So remember how Indiana was launching a big investigation into errors at the state crime lab? Remember how hundreds of convictions could have been called into question?
Turns out it would be cheaper to just pretend the whole thing never happened.
A half-finished audit of drug and alcohol test results from the state’s toxicology lab already has found serious problems that raise the possibility of wrongful convictions.
But just how bad the situation is might never be known.
The Indianapolis Star learned Tuesday that the state has abruptly halted the independent audit. It was one of the first recommendations offered by a new three-person board appointed by Gov. Mitch Daniels.
Linda Chezem, chairwoman of the advisory board overseeing the state Department of Toxicology’s move from Indiana University to a stand-alone state agency, said it’s prudent to review the audit. She cited the cost — more than $250,000 — and the need to make sure the state is “spending money to get the best information we can.”
Chezem said she has “no idea” how long it will take to review the audit. And it’s uncertain whether the state will restart the audit . . .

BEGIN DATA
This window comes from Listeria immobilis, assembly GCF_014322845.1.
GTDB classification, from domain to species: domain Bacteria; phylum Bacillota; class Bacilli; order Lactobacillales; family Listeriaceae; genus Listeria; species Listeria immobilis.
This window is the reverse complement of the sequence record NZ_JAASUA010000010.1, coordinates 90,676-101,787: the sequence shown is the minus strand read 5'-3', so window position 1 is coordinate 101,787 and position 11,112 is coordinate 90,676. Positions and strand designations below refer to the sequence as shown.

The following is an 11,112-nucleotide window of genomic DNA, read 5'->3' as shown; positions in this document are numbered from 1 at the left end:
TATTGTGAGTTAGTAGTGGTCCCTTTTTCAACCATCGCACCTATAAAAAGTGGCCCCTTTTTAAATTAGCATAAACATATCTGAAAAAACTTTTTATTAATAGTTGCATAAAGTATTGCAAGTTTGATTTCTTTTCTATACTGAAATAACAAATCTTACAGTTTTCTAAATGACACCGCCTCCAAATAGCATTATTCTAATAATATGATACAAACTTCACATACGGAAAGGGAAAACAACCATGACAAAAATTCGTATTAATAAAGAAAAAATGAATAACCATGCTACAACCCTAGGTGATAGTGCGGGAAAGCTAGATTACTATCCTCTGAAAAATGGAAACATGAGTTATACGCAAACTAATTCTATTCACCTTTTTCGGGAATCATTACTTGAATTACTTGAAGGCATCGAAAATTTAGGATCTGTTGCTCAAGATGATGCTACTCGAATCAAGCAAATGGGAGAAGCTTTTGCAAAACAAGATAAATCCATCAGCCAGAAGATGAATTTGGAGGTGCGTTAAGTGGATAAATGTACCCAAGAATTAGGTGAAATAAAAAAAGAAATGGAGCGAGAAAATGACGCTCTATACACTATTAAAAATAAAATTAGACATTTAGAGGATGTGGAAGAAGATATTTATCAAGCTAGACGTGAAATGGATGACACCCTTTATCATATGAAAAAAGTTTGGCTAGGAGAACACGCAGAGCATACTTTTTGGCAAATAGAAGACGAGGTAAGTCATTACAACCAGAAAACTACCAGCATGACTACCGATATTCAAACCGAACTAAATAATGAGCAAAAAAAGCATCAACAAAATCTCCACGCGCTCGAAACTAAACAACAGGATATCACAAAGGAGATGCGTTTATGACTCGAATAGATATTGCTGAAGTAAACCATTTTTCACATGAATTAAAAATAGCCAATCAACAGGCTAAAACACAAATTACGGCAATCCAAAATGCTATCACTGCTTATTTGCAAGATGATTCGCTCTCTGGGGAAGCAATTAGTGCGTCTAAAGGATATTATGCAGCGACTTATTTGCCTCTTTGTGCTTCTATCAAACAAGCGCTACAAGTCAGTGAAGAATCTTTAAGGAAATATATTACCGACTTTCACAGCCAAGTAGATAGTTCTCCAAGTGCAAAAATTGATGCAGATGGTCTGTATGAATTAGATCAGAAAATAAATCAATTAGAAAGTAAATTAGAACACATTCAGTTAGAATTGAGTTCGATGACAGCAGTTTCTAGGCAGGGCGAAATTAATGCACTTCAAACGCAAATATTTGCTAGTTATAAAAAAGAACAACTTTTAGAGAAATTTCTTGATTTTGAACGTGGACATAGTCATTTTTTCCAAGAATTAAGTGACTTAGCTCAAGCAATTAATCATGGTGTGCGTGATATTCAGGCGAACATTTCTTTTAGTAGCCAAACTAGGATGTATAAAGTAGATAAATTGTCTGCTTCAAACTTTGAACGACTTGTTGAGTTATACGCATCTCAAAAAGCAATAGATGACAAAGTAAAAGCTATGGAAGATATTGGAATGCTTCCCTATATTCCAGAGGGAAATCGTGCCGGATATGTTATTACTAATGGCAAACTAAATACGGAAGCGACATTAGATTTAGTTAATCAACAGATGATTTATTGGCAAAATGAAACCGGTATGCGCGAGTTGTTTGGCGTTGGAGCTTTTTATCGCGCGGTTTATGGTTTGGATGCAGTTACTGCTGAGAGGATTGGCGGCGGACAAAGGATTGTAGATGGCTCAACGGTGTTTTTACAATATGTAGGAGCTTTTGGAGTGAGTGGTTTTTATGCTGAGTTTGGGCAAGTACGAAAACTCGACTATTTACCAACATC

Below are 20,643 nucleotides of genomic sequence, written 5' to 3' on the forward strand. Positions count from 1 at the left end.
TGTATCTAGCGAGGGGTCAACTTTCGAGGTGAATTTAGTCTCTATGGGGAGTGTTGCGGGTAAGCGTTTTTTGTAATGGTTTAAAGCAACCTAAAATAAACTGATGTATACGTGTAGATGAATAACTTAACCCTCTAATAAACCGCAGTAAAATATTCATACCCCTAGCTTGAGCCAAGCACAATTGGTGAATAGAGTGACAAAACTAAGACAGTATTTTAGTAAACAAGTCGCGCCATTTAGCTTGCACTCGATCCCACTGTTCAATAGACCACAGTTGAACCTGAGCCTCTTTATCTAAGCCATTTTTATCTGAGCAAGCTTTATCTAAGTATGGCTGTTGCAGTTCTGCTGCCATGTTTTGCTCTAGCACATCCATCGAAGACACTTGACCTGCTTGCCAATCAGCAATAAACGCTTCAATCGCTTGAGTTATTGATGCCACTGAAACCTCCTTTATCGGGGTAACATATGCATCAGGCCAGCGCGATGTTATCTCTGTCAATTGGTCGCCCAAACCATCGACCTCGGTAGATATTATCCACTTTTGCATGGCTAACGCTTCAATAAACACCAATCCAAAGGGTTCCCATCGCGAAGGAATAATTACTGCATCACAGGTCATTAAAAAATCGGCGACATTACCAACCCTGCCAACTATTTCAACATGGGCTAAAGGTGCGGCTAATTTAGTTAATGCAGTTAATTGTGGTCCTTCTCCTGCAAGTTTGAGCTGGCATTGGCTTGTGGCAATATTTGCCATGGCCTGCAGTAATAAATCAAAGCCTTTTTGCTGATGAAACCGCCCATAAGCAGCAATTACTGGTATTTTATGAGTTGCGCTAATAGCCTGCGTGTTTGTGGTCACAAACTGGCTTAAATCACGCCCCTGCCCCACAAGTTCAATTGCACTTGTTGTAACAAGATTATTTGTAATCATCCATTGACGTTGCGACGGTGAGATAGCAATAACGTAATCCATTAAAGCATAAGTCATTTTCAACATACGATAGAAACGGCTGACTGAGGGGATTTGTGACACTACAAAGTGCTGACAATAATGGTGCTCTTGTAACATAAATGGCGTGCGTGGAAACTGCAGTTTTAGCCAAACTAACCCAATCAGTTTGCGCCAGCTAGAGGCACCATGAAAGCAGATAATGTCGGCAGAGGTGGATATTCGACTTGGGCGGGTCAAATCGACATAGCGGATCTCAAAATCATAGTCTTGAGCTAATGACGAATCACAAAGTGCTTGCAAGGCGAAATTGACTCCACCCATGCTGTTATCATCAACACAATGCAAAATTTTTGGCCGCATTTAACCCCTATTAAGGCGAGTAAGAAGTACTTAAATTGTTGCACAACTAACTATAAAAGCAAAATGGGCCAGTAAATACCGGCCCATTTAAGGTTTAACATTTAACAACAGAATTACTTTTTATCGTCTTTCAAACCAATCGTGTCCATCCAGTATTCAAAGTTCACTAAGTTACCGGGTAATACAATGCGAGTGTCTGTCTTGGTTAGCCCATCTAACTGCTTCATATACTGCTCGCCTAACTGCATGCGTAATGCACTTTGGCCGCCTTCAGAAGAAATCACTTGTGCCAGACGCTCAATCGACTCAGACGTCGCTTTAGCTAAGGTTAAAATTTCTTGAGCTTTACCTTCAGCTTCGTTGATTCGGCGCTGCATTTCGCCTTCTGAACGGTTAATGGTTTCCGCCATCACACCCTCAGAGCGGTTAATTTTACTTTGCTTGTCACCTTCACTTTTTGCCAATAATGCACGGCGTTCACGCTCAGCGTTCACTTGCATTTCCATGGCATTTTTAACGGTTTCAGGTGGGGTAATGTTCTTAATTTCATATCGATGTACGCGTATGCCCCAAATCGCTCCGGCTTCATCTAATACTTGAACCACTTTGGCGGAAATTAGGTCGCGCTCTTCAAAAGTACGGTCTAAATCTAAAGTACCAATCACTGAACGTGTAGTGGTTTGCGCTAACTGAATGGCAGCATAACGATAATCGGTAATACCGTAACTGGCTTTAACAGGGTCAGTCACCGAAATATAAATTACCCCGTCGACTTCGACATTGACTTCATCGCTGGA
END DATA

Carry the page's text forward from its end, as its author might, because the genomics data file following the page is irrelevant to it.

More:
IU hired Colorado-based auditor Forensic Consultants Inc. to examine the paper records for every positive test result from 2007 to 2009. Auditors found errors in 10 percent of marijuana cases and 32 percent of cocaine cases. They were working on the substance involved in the most cases — alcohol — when informed by email to “place a hold” on the audit.
“What they have done,” said prominent Indianapolis defense attorney J.J. Paul, “is open Pandora’s box, and now they want to close it just as they get to the greatest number of cases that affect the greatest number of people.”
Chezem, a former judge, questioned the value of a comprehensive, paper-only audit of results without retesting samples.
“The question is, ‘What does this mean?’ ” she said of the audit results. “We’re asking other experts to work with us on this. . . . Until you have a retest result that’s false-positive, I don’t know if anyone has been denied civil liberties.”
Of course, it would be much more expensive (and probably impossible) to go back and retest every individual sample. You do the general audit to get a grip on the extent of the problem, which you then use to figure out which batches of individual samples need to be retested. Without the audit, you’re left only with the impractical option of going back and testing every sample over the period in question (which is never going to happen), or leaving it up to individual defendants to take it upon themselves to go to court, at their own expense, to request that their case be reopened.
This reeks of sweeping the problem under the rug. Gov. Daniels can still override the panel’s recommendation and continue the audit. I hope he does.